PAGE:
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DCEO empowered to probe money laundering outside Lesotho

Bereng Mpaki

PARLIAMENT on Thursday amended the Prevention of Corruption and Economic Offences Act to equip the Directorate on Corruption and Economic Offences (DCEO) with powers to investigate money laundering beyond national borders.

Previously, the DCEO could only investigate money laundering with Lesotho. The amendment will allow the directorate to collaborate with similar entities from other countries in fighting international financial crimes.

The amendment, which was initiated by Minister of Justice and Law, Professor Nqosa Mahao, was read for the second and third time on the same day before being passed by the house.

Explaining the purpose of the amendments, Prof Mahao said the changes would give the DCEO powers to investigate money laundering crimes beyond the national boundaries.

“The purpose of the amendment bill is to empower DCEO with the powers to investigate money laundering crimes or any other criminal activities under the Money Laundering and Proceeds of Crime Act of 2008,” Prof Mahao said in parliament.

The second part of the amendment gives the DCEO the powers to enter into working relations with similar anti-corruption bodies outside the country to exchange information and offenders towards fighting money laundering across international boundaries.

Supporting the amendment, Minister of Tourism, Environment and Culture, Advocate Lekhetho Rakuoane, said the DCEO had been “toothless” in the past.

“The DCEO has, to some extent, been a toothless dog and we are hoping this amendment will go a long way to addressing this challenge,” Adv Rakuoane said.

The All Basotho Convention’s (ABC) Mabote constituency legislator, Fako Moshoeshoe, welcomed the amendment saying there was rampant looting of public funds during procurement that must be addressed.

“The time has come for the protection of public funds through this amendment. The level of mismanagement of the public purse is heartbreaking. Decision-making on the usage of the public funds leaves much to be desired and denies taxpayers their right to services,” Mr Moshoeshoe said.

Alliance of Democrats (AD) legislator, Kose Makoa, said while it is good to empower the DCEO, caution must be exercised so as not to create a situation where the anti-corruption works unchecked. He said the DCEO must report to parliament to ensure that it is not misused to fight political battles.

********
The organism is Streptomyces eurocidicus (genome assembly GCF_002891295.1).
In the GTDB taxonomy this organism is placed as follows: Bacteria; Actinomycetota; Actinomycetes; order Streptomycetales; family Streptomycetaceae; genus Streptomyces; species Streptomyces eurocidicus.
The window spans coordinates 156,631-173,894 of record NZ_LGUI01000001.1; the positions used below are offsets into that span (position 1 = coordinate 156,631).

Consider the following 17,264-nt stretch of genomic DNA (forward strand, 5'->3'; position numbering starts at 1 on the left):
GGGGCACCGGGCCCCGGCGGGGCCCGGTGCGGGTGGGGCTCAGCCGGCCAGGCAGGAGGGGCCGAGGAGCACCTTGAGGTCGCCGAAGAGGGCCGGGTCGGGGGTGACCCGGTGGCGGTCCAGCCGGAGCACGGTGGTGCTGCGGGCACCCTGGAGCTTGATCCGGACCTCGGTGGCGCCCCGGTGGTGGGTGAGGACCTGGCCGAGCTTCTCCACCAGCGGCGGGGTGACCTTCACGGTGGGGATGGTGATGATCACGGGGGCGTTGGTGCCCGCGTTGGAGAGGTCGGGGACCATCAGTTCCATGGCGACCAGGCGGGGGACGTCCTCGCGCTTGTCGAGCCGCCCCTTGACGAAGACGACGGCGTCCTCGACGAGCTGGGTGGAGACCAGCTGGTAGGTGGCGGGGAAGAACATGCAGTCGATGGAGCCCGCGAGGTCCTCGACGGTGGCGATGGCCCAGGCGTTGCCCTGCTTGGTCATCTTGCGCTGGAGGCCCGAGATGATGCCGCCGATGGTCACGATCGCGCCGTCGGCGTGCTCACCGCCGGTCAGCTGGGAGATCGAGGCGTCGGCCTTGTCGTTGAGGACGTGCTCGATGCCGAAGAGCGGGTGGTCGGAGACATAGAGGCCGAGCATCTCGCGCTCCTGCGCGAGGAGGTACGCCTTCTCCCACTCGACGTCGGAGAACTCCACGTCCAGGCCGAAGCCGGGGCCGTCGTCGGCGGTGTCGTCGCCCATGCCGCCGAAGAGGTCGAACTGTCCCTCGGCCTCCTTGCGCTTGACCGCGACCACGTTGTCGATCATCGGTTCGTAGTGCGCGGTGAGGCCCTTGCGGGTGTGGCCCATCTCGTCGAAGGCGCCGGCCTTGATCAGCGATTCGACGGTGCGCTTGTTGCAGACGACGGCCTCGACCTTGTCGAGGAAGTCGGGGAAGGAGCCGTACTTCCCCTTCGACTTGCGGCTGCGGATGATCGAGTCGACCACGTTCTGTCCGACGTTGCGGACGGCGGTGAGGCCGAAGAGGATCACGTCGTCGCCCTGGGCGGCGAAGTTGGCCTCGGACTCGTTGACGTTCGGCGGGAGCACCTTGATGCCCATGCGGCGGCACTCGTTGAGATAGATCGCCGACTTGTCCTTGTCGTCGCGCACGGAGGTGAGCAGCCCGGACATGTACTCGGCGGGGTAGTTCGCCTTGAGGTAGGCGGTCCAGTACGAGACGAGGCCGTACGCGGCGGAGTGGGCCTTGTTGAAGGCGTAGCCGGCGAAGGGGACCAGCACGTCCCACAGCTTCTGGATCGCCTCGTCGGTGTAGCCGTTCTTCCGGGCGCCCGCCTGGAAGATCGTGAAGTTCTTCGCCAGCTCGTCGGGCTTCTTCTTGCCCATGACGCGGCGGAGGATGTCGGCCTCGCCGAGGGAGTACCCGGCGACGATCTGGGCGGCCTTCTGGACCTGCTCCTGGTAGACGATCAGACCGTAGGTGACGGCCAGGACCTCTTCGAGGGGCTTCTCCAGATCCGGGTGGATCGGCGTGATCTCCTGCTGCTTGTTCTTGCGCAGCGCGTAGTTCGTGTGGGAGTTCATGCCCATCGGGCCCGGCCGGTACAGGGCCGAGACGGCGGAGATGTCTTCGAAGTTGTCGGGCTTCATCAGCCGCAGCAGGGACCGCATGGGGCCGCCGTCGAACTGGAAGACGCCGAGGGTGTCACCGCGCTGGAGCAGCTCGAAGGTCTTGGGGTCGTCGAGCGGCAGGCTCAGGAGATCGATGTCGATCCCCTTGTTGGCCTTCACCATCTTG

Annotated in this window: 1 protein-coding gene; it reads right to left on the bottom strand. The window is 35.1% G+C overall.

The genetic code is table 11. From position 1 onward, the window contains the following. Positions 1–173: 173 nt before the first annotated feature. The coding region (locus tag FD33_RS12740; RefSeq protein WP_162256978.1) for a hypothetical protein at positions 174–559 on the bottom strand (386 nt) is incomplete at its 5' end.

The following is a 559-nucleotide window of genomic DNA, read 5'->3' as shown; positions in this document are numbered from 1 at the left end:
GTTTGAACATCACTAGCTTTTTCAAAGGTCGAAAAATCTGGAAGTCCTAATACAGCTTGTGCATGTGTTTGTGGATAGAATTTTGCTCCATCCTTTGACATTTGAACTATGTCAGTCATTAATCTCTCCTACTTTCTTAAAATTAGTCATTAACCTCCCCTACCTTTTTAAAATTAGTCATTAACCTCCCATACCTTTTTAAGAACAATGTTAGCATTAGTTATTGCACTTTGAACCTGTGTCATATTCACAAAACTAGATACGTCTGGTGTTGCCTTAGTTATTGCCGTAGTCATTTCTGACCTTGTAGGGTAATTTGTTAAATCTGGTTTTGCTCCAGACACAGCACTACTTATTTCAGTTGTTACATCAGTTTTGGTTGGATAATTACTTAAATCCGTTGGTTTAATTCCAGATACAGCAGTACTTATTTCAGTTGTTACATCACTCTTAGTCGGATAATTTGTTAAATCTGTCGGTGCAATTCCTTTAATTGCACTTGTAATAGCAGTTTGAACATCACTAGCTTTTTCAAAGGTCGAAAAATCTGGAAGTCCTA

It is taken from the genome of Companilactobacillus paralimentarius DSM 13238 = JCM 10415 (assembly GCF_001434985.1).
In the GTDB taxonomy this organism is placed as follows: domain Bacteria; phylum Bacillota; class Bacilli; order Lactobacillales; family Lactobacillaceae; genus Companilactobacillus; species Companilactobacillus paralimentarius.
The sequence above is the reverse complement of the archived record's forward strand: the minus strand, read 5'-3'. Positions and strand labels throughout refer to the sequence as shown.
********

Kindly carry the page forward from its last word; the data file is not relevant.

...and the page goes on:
“There is a common view that in its current form, the DCEO is a tool used by politicians to fight their battles, so the minister must ensure that the DCEO is accountable to another authority to avoid abuse,” Mr Makoa said.

Meanwhile, the house also passed the Mutual Legal Assistance in Criminal Matters (Amendment) Act, 2020, which was also read for the second and third time shortly before being passed.

Prof Mahao said the amendment of the law was necessary to align it with that of neighbouring countries towards cooperation in fighting money laundering and international boundary crimes.

“Lesotho is part of the Eastern and Southern African Anti-Money Laundering Group (ESAAMLG), and it is necessary to amend our law to have the same interpretation as other countries for the sake of cooperation.”

The purpose of the ESAAMLG is to combat money laundering by coordinating with other international organisations concerned with combating money laundering, studying emerging regional typologies, developing institutional and human resource capacities to deal with these issues, and coordinating technical assistance where necessary.

“Secondly, we have observed the need for a person who may want to come forward with evidence on a case before the courts to be able to do so voluntarily. The bill is therefore going to give such persons an opportunity to voluntarily initiate evidence in a money laundering case before the courts,” Prof Mahao said.

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